The Glaswegian chef widely credited with inventing the chicken tikka masala has died at the age of 77.
Ali Ahmed Aslam is said to have come up with the dish in the 1970s when a customer at his restaurant asked if there was a way of making his chicken tikka less dry.
So, Aslam decided to add a creamy tomato sauce, or in some versions of the story a can of tomato soup, to the dish.
And the tikka masala was born.
His death was announced by his Shish Mahal restaurant which closed for 48 hours as a mark of respect.
In a post, the restaurant said they were “devastated and heartbroken” at his passing.
Known to friends and customers as ‘Mr Ali’ he was born in Pakistan but moved with his family to Glasgow as a young boy before opening Shish Mahal in Glasgow’s west end in 1964.
In an interview with the AFP news agency, Aslam explained that he created the chicken tikka masala in the 1970s when a customer asked if there was a way of making his chicken tikka less dry. His solution was to add a creamy tomato sauce.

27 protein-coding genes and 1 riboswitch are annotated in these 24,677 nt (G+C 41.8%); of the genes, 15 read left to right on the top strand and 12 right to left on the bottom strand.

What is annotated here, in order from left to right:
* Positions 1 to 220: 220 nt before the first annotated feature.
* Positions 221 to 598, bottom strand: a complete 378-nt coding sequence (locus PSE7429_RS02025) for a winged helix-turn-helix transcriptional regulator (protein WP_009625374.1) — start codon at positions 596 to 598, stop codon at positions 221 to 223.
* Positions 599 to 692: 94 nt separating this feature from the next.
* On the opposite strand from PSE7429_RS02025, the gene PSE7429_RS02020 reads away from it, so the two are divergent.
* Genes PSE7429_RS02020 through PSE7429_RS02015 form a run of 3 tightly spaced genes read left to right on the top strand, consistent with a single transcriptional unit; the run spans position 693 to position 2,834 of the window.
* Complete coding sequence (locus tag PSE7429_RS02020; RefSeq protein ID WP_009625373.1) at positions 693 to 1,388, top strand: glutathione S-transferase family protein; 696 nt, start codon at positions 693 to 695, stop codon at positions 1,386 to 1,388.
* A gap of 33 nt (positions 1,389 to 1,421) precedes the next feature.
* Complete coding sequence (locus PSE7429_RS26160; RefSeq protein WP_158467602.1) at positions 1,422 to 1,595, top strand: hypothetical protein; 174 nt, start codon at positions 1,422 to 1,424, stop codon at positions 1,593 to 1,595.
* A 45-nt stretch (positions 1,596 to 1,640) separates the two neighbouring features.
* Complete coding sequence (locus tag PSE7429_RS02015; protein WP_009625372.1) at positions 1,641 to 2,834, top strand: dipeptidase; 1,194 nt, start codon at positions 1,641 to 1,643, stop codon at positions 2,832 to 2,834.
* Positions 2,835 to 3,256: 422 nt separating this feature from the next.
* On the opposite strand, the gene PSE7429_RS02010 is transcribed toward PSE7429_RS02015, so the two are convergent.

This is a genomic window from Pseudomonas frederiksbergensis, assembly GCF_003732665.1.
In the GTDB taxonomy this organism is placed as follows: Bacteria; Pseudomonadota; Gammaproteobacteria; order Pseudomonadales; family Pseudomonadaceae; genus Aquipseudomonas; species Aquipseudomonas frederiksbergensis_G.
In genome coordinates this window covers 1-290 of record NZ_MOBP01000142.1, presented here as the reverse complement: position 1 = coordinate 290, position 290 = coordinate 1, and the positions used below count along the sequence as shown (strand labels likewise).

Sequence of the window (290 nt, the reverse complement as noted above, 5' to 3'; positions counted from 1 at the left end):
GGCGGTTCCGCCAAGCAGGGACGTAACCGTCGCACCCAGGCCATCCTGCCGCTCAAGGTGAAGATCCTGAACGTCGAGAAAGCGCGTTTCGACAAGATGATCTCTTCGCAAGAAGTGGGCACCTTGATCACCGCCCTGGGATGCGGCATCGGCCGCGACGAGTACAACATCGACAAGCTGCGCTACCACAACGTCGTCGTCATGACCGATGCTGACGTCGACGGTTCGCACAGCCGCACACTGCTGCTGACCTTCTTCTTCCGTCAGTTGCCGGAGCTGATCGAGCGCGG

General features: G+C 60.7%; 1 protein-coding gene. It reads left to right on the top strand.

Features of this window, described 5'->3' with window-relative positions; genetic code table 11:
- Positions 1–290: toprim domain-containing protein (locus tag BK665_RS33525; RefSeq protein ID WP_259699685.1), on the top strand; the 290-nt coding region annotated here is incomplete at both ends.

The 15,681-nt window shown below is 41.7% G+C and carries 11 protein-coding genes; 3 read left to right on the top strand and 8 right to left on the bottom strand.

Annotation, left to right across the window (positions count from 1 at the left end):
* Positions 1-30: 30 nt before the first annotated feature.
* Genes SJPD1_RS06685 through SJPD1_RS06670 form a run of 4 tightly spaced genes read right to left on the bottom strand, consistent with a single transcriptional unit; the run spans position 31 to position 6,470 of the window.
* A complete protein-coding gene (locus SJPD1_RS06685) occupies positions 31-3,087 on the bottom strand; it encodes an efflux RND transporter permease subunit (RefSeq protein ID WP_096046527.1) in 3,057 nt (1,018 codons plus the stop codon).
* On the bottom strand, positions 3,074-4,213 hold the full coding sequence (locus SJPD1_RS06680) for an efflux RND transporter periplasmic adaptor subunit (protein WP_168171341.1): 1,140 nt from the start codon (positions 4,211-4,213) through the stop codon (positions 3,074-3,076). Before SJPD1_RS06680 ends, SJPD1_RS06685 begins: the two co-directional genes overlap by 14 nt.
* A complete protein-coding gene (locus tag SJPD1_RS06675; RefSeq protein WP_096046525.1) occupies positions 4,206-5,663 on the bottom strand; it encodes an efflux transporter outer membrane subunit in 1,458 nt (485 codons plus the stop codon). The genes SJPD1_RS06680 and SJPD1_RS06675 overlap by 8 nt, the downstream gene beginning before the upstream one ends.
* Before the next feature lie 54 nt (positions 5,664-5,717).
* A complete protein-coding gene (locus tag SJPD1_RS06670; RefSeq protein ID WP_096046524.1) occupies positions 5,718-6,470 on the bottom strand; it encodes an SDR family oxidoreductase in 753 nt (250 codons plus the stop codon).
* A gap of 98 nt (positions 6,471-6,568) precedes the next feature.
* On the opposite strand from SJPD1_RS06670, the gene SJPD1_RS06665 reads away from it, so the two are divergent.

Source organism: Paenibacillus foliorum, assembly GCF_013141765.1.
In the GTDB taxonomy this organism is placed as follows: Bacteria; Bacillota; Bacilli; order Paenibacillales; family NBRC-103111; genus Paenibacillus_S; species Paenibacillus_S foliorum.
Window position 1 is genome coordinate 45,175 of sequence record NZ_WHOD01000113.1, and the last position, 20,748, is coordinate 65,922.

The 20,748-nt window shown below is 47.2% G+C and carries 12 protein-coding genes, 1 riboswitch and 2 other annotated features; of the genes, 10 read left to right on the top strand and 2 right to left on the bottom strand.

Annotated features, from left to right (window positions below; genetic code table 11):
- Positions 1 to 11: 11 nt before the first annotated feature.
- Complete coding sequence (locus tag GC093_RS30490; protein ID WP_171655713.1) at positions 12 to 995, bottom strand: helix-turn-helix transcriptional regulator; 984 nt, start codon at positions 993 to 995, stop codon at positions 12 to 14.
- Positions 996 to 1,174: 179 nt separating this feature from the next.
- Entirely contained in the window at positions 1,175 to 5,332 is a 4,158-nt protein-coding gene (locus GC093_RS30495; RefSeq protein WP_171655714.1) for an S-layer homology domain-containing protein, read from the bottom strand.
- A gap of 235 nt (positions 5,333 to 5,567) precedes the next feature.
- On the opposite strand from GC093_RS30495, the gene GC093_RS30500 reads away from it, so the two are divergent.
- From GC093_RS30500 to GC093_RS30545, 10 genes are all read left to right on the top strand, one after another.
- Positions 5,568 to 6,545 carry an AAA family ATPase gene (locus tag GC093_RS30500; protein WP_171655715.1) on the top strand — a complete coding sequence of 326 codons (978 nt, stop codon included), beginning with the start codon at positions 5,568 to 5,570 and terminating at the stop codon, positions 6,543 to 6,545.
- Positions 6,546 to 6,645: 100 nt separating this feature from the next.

He said: “Chicken tikka masala was invented in this restaurant. We used to make chicken tikka, and one day a customer said, ‘I’d take some sauce with that, this is a bit dry.’
“We thought we’d better cook the chicken with some sauce. So from here we cooked chicken tikka with the sauce that contains yoghurt, cream, spices. It’s a dish prepared according to our customer’s taste. Usually they don’t take hot curry – that’s why we cook it with yoghurt and cream.”
In 2009, the-then Labour MP for Glasgow Central, Mohammad Sarwar, called for the city to be officially recognised as the home of the chicken tikka masala.
He campaigned for Glasgow to be given EU Protected Designation of Origin status for the curry and tabled an early day motion in the House of Commons.
In the end, the bid was unsuccessful, with a number of other establishments around the UK also claim to have invented the popular dish.